Ecclesiastes 7:21
Parallel Verses
New International Version
Do not pay attention to every word people say, or you may hear your servant cursing you--

King James Bible
Also take no heed unto all words that are spoken; lest thou hear thy servant curse thee:

Darby Bible Translation
Also give not heed unto all words that are spoken, lest thou hear thy servant curse thee.

World English Bible
Also don't take heed to all words that are spoken, lest you hear your servant curse you;

Young's Literal Translation
Also to all the words that they speak give not thy heart, that thou hear not thy servant reviling thee.

Ecclesiastes 7:21 Parallel
Commentary
Clarke's Commentary on the Bible

Also take no heed unto all words that are spoken - This is good advice, and much for every man's peace through life.

Thy servant curse thee - מקללך mekallelecha, make light of thee, speak evil of thee.

Treasury of Scripture Knowledge

take no heed

2 Samuel 19:19 And said to the king, Let not my lord impute iniquity to me...

unto

2 Samuel 16:10 And the king said, What have I to do with you, you sons of Zeruiah? so let him curse, because the LORD has said to him, Curse David...

Isaiah 29:21 That make a man an offender for a word, and lay a snare for him that reproves in the gate...

1 Corinthians 13:5-7 Does not behave itself unseemly, seeks not her own, is not easily provoked, thinks no evil...

Library
Finis Coronat Opus
'Better is the end of a thing than the beginning.'--ECCLES. vii. 8. This Book of Ecclesiastes is the record of a quest after the chief good. The Preacher tries one thing after another, and tells his experiences. Amongst these are many blunders. It is the final lesson which he would have us learn, not the errors through which he reached it. 'The conclusion of the whole matter' is what he would commend to us, and to it he cleaves his way through a number of bitter exaggerations and of partial truths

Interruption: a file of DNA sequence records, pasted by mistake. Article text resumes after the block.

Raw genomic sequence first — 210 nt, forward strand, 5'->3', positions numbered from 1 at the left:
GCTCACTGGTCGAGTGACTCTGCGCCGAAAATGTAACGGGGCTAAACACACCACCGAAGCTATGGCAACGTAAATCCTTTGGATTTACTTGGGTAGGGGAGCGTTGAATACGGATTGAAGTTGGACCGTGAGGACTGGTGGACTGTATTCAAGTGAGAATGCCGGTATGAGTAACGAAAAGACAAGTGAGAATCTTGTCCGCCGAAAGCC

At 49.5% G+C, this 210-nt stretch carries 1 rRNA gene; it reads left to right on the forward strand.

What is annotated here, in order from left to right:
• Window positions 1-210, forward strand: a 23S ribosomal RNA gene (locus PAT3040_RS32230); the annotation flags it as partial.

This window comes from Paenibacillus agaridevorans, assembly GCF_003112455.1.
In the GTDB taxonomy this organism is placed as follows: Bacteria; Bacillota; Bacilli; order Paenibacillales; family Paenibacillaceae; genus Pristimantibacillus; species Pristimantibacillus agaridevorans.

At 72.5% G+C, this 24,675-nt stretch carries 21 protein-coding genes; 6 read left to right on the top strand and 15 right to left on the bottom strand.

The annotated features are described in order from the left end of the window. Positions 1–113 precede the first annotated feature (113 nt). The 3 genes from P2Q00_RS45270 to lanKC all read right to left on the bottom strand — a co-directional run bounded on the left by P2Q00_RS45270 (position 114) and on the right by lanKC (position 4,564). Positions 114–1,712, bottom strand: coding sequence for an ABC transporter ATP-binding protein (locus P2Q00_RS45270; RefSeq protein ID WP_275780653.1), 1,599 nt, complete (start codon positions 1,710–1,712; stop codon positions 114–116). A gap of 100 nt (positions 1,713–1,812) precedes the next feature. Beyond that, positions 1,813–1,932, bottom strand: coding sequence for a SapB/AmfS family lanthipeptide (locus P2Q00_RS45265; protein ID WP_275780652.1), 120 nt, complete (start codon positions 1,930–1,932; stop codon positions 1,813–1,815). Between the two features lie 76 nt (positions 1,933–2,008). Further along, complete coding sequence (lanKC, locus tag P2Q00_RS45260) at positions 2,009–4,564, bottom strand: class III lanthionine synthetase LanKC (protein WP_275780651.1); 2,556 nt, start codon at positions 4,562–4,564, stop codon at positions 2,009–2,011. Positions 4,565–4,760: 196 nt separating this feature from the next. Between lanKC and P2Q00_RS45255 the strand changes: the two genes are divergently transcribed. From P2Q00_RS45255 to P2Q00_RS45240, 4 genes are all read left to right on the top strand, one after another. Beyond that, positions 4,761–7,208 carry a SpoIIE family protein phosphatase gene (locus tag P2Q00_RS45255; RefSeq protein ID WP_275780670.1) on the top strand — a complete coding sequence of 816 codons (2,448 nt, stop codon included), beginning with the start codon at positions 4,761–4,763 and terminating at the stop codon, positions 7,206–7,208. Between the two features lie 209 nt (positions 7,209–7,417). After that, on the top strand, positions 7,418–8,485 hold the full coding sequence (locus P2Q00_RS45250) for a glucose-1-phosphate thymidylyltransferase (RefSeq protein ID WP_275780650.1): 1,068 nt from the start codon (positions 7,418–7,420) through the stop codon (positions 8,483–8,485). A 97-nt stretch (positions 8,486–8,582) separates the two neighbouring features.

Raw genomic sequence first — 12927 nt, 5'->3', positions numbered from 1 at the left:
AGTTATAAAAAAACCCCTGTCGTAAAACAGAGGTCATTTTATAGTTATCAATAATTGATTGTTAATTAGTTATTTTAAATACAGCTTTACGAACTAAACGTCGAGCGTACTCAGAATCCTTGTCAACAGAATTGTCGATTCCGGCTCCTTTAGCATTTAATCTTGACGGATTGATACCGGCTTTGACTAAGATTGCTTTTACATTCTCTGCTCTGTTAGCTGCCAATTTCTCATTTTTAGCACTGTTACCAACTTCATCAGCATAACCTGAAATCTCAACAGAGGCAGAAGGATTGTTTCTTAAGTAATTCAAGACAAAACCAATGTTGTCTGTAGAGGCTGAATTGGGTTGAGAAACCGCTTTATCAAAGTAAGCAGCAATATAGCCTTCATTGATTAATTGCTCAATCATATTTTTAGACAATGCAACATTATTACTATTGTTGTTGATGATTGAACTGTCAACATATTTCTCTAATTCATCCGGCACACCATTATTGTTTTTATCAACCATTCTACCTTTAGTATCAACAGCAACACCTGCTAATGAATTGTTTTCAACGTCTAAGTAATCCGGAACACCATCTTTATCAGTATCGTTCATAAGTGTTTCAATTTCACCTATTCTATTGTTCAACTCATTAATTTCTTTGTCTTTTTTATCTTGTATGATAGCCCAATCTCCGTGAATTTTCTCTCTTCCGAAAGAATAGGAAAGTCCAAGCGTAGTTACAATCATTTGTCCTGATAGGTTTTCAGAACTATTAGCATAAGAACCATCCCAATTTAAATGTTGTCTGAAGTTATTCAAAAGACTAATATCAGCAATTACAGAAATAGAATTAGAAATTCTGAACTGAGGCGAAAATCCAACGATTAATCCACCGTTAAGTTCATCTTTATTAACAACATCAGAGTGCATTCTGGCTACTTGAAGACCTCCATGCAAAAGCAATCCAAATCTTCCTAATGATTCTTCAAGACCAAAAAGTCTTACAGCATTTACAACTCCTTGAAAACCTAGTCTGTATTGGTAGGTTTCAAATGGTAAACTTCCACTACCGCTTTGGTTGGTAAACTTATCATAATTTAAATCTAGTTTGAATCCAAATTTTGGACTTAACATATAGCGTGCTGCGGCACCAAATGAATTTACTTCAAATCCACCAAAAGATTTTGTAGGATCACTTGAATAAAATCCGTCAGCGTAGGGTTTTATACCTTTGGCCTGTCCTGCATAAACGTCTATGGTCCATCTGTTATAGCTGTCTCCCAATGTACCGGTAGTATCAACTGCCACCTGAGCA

Alexander Maclaren—Expositions of Holy Scripture

Eusebius' Accession to the Bishopric of Cæsarea.
Not long after the close of the persecution, Eusebius became bishop of Cæsarea in Palestine, his own home, and held the position until his death. The exact date of his accession cannot be ascertained, indeed we cannot say that it did not take place even before the close of the persecution, but that is hardly probable; in fact, we know of no historian who places it earlier than 313. His immediate predecessor in the episcopate was Agapius, whom he mentions in terms of praise in H. E. VII. 32.
Eusebius Pamphilius—Church History

Columban.
THE wild districts of Ireland were occupied with convents, after the example of Patrick, and cultivated by the hard labour of the monks. The Irish convents were distinguished by their strict Christian discipline, their diligence and their zeal in the study of the Scriptures, and of science in general, as far as they had the means of acquiring it. Irish monks brought learning from Britain and Gaul, they treasured up this learning and elaborated it in the solitude of the convent, and they are said
Augustus Neander—Light in the Dark Places

Sanctification.
VI. Objections answered. I will consider those passages of scripture which are by some supposed to contradict the doctrine we have been considering. 1 Kings viii. 46: "If they sin against thee, (for there is no man that sinneth not,) and thou be angry with them, and deliver them to the enemy, so that they carry them away captives unto the land of the enemy, far or near," etc. On this passage, I remark:-- 1. That this sentiment in nearly the same language, is repeated in 2 Chron. vi. 26, and in Eccl.
Charles Grandison Finney—Systematic Theology

Ecclesiastes 7:20
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